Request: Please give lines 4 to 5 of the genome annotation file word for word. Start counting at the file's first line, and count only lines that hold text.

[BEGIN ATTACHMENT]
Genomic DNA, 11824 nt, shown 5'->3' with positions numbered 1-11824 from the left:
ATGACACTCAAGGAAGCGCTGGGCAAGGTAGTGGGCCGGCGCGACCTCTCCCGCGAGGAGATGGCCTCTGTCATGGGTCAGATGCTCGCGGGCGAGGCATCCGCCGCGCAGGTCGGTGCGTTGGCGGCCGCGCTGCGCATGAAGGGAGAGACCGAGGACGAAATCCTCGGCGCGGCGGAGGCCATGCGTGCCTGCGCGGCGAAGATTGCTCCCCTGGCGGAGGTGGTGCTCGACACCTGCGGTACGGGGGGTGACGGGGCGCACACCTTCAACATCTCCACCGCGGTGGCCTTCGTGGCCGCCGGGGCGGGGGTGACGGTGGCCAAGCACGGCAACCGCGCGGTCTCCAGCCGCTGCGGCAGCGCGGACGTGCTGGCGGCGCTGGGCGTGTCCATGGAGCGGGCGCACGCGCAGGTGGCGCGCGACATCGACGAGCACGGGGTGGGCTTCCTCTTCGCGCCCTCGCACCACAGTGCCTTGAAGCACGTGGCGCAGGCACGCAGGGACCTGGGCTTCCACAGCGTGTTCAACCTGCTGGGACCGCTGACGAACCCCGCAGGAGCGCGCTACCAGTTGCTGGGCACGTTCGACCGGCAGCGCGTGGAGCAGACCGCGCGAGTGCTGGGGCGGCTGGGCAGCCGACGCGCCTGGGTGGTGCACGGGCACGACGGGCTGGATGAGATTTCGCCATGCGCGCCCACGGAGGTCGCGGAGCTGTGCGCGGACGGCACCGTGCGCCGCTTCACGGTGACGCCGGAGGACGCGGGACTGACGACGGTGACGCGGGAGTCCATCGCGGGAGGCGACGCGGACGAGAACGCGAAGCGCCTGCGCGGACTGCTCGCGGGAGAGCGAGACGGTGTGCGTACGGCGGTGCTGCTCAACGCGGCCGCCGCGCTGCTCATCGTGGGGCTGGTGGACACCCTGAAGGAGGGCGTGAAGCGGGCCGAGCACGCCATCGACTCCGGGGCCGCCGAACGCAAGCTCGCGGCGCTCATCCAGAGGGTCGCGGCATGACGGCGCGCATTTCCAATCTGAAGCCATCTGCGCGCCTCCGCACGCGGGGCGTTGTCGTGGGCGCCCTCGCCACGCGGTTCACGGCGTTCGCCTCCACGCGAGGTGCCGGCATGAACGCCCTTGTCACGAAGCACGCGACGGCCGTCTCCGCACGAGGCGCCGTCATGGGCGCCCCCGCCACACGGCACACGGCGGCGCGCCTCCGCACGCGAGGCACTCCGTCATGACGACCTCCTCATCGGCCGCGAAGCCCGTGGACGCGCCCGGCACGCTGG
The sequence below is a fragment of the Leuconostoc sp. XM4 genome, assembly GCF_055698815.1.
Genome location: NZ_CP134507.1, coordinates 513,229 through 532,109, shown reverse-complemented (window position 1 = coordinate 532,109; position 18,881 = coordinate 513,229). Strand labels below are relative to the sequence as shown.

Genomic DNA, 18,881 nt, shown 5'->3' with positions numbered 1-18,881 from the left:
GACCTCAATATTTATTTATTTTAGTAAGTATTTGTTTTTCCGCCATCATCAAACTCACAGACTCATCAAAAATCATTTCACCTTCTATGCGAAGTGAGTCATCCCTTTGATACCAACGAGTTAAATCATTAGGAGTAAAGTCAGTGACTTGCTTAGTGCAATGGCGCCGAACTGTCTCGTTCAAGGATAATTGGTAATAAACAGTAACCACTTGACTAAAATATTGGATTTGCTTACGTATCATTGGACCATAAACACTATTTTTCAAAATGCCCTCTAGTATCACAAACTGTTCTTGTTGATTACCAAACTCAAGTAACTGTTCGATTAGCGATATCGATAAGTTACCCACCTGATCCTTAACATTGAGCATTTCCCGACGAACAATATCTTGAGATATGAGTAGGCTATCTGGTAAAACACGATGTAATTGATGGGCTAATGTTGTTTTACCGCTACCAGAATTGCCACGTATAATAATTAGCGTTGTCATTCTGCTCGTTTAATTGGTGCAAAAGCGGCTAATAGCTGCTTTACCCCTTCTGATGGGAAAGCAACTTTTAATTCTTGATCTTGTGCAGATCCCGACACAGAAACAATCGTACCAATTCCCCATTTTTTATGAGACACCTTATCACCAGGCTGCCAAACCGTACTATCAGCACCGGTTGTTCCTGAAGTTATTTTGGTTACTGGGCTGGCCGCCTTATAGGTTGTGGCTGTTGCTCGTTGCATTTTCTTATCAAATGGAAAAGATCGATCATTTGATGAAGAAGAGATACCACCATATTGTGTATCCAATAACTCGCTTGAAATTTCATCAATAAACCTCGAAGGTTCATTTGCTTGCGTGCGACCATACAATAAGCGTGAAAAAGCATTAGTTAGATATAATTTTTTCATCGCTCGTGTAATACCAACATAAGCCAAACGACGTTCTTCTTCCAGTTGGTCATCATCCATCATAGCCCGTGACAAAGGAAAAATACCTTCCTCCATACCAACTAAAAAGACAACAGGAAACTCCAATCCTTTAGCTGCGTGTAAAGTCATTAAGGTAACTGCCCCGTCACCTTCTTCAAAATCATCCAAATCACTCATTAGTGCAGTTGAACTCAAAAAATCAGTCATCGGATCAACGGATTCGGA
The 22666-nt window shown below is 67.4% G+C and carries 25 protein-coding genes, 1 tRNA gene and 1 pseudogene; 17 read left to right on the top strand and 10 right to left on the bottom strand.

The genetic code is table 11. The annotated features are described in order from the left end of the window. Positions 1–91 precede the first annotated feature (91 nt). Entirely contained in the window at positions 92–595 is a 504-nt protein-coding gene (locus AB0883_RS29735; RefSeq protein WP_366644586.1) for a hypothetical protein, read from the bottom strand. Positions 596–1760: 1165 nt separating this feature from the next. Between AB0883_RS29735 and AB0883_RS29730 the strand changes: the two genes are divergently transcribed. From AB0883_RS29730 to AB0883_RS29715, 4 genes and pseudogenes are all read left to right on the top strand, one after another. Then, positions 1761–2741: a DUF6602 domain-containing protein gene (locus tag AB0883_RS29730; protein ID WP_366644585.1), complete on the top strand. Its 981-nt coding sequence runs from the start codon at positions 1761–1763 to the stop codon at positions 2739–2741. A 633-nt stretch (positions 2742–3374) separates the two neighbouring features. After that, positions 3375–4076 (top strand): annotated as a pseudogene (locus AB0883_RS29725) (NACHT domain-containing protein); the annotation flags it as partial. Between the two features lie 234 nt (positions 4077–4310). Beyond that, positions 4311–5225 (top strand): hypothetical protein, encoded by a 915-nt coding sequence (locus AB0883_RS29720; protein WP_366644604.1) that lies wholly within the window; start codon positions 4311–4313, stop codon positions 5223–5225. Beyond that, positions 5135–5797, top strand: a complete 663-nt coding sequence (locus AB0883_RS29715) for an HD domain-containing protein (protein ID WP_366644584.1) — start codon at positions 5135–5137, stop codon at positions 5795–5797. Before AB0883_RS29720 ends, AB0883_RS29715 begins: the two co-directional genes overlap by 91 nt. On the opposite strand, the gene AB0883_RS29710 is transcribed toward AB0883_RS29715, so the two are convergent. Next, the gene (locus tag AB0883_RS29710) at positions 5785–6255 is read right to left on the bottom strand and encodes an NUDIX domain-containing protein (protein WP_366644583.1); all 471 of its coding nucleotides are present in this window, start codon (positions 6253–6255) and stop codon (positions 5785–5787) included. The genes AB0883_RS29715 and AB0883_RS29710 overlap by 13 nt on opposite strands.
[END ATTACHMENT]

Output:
Genome location: NZ_CP134507.1, coordinates 513,229 through 532,109, shown reverse-complemented (window position 1 = coordinate 532,109; position 18,881 = coordinate 513,229). Strand labels below are relative to the sequence as shown.

Genomic DNA, 18,881 nt, shown 5'->3' with positions numbered 1-18,881 from the left: